“Woolf and the Chaucer Horse” by Suzanne Bellamy

 

Woolfians around the globe celebrated Dalloway Day last week, a day commemorating Clarissa Dalloway’s walk to “buy the flowers herself” in preparation for her party that evening.

The official date, as established in 2018 by both the Virginia Woolf Society of Great Britain and the International Virginia Woolf Society, is the third Wednesday in June, which this year fell on June 15. But events celebrating Virginia Woolf’s 1925 novel Mrs. Dalloway are not usually restricted to one day, and this year was no exception.

Here is a rundown of some of the events that took place this year, along with a few notable #DallowayDay tweets, some of which share interesting resources.

 

Inspiring. Insightful. Intimate. Those are three words I could use to describe the four days of Virginia Woolf and Ethics, the 31st Annual International Conference on Virginia Woolf, which ran from June 9-12.

Held remotely on Zoom for the second year in a row and hosted by Lamar University in Beaumont, Texas, with Amy Smith as organizer, the conference brought together around 270 Woolf scholars from around the globe, including Brazil, the Netherlands, Norway, Candada, the UK, and the US.

Links to share

I took lots of notes. Sadly, I don’t have the time or the energy to share them all. Instead, I’ll list just a few online resources that some of the presenters and participants shared with us. Readers, feel free to add yours in the comments section below.

Here goes.

Favorite quote and rave reviews

And here is one of my favorite quotes from the conference. There were many more, but this is the only one I managed to get down on paper verbatim.

It comes from Ane Thon Knutsen, of the Oslo National Academy of the Arts in Norway, who presented “On Being Ill – A letterpress printed Covid-19 diary.”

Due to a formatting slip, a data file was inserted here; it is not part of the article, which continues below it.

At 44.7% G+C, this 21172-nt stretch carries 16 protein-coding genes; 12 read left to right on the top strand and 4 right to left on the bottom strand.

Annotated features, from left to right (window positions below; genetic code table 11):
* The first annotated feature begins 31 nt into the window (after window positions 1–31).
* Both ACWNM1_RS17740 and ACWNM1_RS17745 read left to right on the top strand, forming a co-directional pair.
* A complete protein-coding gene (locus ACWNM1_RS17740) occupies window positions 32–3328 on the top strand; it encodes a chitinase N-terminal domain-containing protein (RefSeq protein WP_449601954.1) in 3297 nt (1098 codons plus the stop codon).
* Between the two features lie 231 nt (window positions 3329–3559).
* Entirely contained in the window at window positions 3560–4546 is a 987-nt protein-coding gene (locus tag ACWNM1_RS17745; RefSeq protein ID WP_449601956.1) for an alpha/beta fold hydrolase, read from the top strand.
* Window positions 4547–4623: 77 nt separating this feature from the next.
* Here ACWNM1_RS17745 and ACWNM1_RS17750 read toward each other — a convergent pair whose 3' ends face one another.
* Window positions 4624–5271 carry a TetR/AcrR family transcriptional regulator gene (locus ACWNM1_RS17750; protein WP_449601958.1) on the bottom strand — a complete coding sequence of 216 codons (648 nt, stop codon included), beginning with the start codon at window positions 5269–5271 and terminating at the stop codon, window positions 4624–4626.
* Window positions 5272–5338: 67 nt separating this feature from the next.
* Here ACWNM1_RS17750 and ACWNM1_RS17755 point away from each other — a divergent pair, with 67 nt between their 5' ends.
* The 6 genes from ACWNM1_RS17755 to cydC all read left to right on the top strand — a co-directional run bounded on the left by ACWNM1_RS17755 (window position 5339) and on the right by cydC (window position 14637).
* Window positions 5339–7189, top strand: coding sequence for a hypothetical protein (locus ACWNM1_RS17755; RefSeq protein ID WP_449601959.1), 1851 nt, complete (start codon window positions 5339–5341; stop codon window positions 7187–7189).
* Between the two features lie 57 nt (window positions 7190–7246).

You have no control over what happens when you read books. And it’s magical. – Ane Thon Knutsen

Ane, along with many other presenters, got rave reviews. One was Beth Rigel Daugherty, whose brilliant and heartfelt final plenary, “On the Ethics of Teaching: Virginia Woolf’s Essays,” awed participants and brought them to tears.

Below is just one of the many information-rich PowerPoint slides Beth shared in her talk. It lists some of the Woolf essays that informed her 36 years of teaching at Otterbein University and warned her against preaching to her students, a caveat she took to heart.

Recently retired, Beth’s latest project is a book for Edinburgh University Press — Virginia Woolf’s Apprenticeship: Becoming an Essayist (2022).

Virginia Woolf reading at home

If you are an undergraduate with an interest in Virginia Woolf’s work, consider entering the International Virginia Woolf Society’s annual undergraduate essay competition. Winner of the 2022 Angelica Garnett Undergraduate Essay Prize will receive a cash prize and their essay will be published in the society’s newsletter.

The essay competition is held annually in honor of Virginia Woolf and in memory of Angelica Garnett, writer, artist, and daughter of Woolf’s sister, Vanessa Bell.

Essay requirements

  • Undergraduate essays can be on any topic pertaining to the Woolf’s writing.
  • Essays should be between 2,000 and 2,500 words, including notes and works cited, with an original title of the entrant’s choosing.

Essays will be judged by the society’s officers: Benjamin Hagen, president; Amanda Golden, vice-president; Susan Wegener, secretary-treasurer); and Catherine Hollis, historian-bibliographer.

Past prize winning essays can be read online.

The winnings

The winner will receive $200 and have the essay published in a future issue of the Virginia Woolf Miscellany.

To submit an essay, fill out the entry form and send your essay to Benjamin D. Hagen at Benjamin.Hagen@usd.edu.

All entries must be received by June 30, 2022.